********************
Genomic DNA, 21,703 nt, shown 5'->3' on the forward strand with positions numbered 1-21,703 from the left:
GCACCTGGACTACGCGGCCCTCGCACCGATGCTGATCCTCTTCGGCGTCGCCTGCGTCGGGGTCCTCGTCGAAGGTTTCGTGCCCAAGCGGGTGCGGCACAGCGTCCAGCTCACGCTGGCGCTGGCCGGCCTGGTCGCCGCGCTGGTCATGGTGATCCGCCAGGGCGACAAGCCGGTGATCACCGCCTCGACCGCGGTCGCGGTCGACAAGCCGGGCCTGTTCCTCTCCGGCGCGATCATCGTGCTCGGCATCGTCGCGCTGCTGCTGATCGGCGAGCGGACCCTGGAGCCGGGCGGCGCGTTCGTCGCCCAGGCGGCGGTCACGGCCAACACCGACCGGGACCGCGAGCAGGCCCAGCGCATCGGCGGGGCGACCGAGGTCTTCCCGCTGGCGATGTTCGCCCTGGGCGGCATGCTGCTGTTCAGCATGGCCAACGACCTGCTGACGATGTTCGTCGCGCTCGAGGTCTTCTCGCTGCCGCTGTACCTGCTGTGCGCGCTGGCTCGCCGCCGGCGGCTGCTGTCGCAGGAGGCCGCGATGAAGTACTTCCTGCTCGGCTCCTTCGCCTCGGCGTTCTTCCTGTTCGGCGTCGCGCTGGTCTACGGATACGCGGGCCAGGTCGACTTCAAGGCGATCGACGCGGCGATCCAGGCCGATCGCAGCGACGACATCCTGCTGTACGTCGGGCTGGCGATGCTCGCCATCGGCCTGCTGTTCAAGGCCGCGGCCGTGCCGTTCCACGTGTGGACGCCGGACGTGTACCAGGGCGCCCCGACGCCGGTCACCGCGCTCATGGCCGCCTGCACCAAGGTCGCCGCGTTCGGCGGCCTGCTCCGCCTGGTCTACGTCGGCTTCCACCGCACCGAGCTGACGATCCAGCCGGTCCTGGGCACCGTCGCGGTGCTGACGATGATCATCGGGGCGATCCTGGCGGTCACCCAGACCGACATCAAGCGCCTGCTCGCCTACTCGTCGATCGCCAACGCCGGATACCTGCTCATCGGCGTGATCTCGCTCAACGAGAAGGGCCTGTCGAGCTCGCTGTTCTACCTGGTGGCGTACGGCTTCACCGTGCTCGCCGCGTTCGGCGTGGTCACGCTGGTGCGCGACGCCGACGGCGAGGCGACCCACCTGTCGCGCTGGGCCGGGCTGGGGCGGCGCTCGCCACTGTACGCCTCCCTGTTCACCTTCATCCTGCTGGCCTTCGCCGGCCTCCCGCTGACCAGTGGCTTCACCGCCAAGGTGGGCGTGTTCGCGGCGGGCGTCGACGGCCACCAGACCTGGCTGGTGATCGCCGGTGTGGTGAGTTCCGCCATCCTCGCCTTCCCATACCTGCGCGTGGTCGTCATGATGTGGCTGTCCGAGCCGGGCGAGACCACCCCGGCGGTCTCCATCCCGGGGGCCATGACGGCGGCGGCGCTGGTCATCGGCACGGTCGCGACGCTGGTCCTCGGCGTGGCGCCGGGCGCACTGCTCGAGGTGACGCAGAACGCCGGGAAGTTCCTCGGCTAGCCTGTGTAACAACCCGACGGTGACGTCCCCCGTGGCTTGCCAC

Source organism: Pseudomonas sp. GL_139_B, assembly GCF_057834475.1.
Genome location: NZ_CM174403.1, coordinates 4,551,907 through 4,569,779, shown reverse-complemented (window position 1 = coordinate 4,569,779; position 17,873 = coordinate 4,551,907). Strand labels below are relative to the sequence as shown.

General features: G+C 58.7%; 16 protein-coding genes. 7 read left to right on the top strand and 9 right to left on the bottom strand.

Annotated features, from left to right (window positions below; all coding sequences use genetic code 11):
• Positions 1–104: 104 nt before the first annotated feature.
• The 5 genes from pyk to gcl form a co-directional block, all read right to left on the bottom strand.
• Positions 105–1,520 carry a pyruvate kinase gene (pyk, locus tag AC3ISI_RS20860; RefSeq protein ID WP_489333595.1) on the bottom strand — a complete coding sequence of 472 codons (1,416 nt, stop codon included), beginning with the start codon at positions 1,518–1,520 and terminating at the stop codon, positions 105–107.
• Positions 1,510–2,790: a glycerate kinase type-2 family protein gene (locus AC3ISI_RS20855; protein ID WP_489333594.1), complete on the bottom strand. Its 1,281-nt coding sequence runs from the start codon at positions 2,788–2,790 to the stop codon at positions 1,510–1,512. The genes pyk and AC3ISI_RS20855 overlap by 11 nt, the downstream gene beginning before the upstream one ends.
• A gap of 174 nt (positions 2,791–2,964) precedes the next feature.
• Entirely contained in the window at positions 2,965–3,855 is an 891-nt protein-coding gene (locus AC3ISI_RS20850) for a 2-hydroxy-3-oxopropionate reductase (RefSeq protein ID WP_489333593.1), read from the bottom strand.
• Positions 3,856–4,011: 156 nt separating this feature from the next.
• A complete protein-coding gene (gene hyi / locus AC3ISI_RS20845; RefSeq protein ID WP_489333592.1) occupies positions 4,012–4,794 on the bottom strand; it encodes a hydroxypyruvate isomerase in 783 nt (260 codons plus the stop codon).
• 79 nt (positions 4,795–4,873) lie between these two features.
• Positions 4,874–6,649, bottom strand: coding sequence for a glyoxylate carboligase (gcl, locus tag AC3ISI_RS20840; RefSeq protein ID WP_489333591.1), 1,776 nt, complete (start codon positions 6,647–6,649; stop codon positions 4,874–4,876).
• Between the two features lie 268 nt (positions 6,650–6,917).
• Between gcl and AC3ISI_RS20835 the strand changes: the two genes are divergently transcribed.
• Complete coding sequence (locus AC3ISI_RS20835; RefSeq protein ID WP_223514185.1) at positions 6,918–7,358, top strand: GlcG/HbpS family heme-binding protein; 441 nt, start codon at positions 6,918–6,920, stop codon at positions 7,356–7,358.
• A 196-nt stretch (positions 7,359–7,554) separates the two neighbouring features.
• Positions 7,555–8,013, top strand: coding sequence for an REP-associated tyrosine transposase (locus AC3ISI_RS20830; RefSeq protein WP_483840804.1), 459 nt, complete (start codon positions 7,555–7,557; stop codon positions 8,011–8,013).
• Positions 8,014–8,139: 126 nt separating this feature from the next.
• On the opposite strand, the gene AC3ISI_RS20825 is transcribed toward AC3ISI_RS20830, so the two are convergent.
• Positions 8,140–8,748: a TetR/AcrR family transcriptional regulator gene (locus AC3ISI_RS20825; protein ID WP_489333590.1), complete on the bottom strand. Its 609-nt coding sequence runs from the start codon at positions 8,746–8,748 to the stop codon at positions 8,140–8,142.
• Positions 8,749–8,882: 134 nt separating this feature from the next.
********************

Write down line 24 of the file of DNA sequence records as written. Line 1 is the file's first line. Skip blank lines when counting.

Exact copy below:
• Positions 8,140–8,748: a TetR/AcrR family transcriptional regulator gene (locus AC3ISI_RS20825; protein ID WP_489333590.1), complete on the bottom strand. Its 609-nt coding sequence runs from the start codon at positions 8,746–8,748 to the stop codon at positions 8,140–8,142.